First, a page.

Ultimately, the case to make for the Knowledge may be…philosophical, spiritual, sentimental: The Knowledge should be maintained because it is good for London’s soul, and for the souls of Londoners. The Knowledge stands for, well, knowledge—for the Enlightenment ideal of encyclopedic learning, for the humanist notion that diligent intellectual endeavor is ennobling, an end in itself. To support the Knowledge is to make the unfashionable argument that expertise cannot be reduced to data, that there’s something dystopian, or at least depressing, about the outsourcing of humanity’s hard-won erudition to gizmos, even to portable handheld gizmos that themselves are miracles of human imagination and ingenuity.
The Knowledge, then, is not simply an avenue to know whether or not to take Fishponds Road. It’s a belief that learning for its own sake has value.
And that philosophy is a very Jewish one—in Judaism, knowledge and learning have inherent worth. Torah lishma, Torah for its own sake, is to be celebrated.
In many ways, Torah and Talmud study parallel the Knowledge. Why do we need to know the intricate details of animal sacrifices that haven’t been done for thousands of years? Why should liberal Jews care about the laws of purity?
If we think of knowledge as purely instrumental, then the answer is “We don’t.” But there is difference between knowledge and learning. Knowledge is the result; learning is the process. And regardless of whether or not we use that knowledge, we all can strive to be learners.
As Rabbi Bradley Artson teaches,
Learning is not a possession, something to have. It is a process of growth and unfolding that is a permanent accompaniment to human life…
One of the laws of thermodynamics is the principle of entropy — that everything returns to chaos eventually. In the world of biology and physics, only the investment of new energy can counter the inevitable spread of disorder.
This is true of the spirit world, as well. Judaism has made a cardinal mitzvah out of Talmud Torah, Jewish learning. Jews studying together, the Mishnah teaches us, experience in the process the presence of God. (The Bedside Torah, 238-9)
There is joy in discovery. Curiosity is its own reward. The challenge of learning pushes us in new directions. Even if we might never use the laws of animal sacrifice, the simple act of studying our sacred texts is a sacred act, powerful in and of itself. As Artson says, “Go ahead. Learn a little.”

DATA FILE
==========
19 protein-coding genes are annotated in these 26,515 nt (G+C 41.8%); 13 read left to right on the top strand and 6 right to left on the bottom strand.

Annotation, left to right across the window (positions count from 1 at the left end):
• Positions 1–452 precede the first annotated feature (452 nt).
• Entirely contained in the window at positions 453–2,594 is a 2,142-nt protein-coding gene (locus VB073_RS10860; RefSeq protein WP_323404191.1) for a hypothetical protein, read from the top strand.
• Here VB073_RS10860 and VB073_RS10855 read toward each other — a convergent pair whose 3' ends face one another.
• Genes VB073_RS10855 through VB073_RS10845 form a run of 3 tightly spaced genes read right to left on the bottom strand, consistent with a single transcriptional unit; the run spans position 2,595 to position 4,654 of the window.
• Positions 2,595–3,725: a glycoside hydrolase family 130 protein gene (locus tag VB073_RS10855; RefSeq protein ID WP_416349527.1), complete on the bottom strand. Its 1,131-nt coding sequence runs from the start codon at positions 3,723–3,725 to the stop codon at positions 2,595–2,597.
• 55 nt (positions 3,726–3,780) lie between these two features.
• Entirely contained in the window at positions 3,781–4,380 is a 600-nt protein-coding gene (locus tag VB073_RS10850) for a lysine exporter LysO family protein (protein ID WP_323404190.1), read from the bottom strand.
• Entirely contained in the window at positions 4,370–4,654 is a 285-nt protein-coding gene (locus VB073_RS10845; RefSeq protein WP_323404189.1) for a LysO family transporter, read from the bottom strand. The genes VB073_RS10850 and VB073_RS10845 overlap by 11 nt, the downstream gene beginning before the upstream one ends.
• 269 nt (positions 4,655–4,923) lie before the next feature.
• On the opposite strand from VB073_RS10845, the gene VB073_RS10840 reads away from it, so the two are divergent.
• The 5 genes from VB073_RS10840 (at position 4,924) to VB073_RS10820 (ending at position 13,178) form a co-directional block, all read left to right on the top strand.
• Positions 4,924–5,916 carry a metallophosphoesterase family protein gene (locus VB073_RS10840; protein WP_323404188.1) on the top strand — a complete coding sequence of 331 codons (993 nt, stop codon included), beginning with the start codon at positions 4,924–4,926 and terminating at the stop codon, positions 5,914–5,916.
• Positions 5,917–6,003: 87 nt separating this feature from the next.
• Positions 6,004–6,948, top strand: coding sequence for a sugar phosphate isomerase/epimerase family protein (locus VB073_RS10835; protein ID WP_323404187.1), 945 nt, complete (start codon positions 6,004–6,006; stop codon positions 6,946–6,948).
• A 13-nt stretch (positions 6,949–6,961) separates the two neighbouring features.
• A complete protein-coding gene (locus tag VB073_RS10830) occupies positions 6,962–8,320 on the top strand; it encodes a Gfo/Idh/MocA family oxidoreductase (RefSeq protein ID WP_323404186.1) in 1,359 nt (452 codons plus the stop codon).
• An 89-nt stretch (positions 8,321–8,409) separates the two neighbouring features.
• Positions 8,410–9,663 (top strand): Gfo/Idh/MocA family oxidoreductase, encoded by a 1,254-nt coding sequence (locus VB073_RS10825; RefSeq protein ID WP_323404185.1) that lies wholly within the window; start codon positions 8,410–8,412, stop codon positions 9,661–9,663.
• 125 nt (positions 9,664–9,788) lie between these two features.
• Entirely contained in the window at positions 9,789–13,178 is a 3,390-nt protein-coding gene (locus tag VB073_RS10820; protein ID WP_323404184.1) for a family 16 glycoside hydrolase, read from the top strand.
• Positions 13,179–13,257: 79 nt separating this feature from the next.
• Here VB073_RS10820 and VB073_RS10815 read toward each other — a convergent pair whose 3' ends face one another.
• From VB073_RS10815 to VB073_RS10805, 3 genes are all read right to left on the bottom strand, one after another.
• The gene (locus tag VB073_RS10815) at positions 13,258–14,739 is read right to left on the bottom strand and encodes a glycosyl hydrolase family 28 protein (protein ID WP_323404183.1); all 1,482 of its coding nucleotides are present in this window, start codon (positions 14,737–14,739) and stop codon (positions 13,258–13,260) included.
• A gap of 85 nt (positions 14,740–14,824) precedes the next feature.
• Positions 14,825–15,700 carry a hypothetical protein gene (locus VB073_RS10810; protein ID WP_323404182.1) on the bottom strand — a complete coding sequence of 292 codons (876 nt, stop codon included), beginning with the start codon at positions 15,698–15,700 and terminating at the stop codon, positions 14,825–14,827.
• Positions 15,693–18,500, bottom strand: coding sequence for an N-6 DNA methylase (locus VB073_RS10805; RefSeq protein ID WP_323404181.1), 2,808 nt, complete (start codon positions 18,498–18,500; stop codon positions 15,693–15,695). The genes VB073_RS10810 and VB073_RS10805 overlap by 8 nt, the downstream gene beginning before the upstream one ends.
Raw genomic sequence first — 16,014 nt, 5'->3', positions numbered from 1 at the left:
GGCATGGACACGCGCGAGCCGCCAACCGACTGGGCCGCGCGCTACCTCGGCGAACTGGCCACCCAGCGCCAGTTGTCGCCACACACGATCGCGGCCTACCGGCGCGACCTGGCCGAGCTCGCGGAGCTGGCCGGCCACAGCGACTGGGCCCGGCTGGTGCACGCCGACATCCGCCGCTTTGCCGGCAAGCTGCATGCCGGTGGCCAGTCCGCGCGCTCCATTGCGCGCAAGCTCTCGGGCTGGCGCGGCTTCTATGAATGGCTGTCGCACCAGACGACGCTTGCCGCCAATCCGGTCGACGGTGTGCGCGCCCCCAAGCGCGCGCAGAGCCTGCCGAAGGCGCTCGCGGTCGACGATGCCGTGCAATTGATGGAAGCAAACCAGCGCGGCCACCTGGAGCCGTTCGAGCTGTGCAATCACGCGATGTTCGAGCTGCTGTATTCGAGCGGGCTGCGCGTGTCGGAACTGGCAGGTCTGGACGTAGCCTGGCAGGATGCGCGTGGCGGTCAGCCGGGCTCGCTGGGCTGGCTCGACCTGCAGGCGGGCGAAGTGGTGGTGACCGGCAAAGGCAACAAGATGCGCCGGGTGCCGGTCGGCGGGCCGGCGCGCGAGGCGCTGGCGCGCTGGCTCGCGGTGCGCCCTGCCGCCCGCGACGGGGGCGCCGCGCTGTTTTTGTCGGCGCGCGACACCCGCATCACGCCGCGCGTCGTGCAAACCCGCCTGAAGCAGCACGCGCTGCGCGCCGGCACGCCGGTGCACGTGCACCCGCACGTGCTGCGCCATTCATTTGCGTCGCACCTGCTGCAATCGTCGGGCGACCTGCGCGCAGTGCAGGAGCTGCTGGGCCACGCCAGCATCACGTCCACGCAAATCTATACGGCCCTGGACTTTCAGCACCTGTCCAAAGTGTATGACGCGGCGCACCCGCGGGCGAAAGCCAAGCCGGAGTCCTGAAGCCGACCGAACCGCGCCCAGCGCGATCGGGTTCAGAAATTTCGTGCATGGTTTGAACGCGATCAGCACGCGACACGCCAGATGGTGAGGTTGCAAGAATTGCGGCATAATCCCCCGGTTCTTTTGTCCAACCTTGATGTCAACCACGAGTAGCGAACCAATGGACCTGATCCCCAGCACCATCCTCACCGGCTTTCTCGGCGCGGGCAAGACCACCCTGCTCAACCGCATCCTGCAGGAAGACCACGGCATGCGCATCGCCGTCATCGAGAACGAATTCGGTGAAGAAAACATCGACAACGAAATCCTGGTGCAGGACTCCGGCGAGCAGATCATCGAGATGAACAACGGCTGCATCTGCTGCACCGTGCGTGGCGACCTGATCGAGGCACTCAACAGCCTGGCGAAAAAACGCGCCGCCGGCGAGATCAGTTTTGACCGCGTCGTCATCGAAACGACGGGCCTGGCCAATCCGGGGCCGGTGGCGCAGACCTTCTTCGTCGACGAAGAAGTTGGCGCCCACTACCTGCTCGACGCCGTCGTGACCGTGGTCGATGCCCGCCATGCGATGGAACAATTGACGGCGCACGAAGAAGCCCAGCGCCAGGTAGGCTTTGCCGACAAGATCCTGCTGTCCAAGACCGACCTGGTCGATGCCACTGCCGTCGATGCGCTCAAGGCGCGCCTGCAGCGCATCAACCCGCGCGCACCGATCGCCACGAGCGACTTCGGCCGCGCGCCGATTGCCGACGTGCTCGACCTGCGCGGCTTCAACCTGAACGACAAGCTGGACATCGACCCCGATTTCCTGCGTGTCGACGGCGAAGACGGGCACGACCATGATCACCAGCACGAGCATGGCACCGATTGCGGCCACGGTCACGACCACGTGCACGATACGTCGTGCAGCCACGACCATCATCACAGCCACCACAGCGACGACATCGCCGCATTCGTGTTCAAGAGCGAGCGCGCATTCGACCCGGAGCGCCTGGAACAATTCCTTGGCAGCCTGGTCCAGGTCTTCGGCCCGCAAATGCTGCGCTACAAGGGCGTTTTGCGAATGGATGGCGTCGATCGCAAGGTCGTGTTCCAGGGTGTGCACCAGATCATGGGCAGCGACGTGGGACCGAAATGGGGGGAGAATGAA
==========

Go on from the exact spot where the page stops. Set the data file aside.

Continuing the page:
After all, even if a London cabbie could potentially turn on their GPS, ask them just how much value, pride and excitement they felt in their arduous process of learning. We might need or use all the knowledge we gain, but the simple process of learning for its own sake can be deeply spiritual.
I wonder if I would have cried out in remonstration or supplication to the god who bid me rise up to Him1 on a flame consuming my own child! I think not. I’d have been in shock. I’d have felt summarily shut out, abandoned by this incomprehensible god who’d issued an impossible directive and then fled to the farthest reaches of an inaccessible kingdom.
I think I’d have sat in stunned silence on that mountaintop, wrestling with what to do and how to be. And it’s in light of my empathy for Abraham’s utter loneliness in the face of this terrible test that I interpret the rest of the story.
By and by, a second godly voice comes to Abraham, not the first imperious voice from On High, but, now, a still, small divine voice that seems to come from inside him, the voice we call “the angel.” This voice suggests he substitute the ram in the thicket, and Abraham offers God a gift more pleasing than blind obedience, he offers thoughtful human response, holy negotiation between creature and creator. With the help of inner divine council, Abraham offers God a loving counter-offer.
Abraham’s god seems to want to draw him near, but rather than raising Abraham to him, God’s ill-conceived invitation opens a chasm between them. Abraham is left staring into that void, terrified, trying to integrate an incomprehensible command. Gradually, as he sits, his stunned silence evolves into a meditative silence and eventually he enters a state of equanimity that allows him to hear past God’s command to the core of God’s yearning to be in relationship.
The angelic voice whispers his name (Avraham… Avraham…) and Abraham reaches out with his own gesture to close the gap between heaven and earth saying something like: “I can’t meet you on the terms you suggest, oh Holy Blessed One, but I, too, wish to be close, so how about this…”
Indeed, our tradition teaches that when God’s words are drawn through a “crucible upon the earth,” they are “purified seven-fold,”2 and that we are the fiery filter through which God’s words can be rendered seven times more precious than they were when God uttered them.3 We interpret God’s commands in our attempt to enact them, refining and enriching what God asks of us by humanizing God’s words so that they can be manifest in earthly, human terms.
What the transcendent god asked was inconceivable to Abraham’s human sensibility, but what Abraham forged by pulling God’s words through the fire of his human heart was a counter-offer that traversed the distance between God and humankind, making continued relationship possible, resuming the two-way flow that delights God.
And God blessed Abraham for offering up joy, tzchok, as in Isaac’s name, Yitzchak.4
The lesson for us is to remember to be “crucibles upon the earth,” drawing Jewish law and custom through our own filters so that we discover how to best carry out God’s Word in our own way and in our own time, refining the possibility divine words contain into do-able actions that raise us up. God’s words are not complete until we enact them, as we are able.5
1 The word for sacrifice in this week’s Torah portion is “olah,” meaning “a raising up” or a vehicle for rising.
2 Psalm 12:7
3Sfat Emet, Parasht Emor, 5634
4 This play on words attributed to Levy Yitzchak of Berdichev
5 S’fat Emet, Ibid.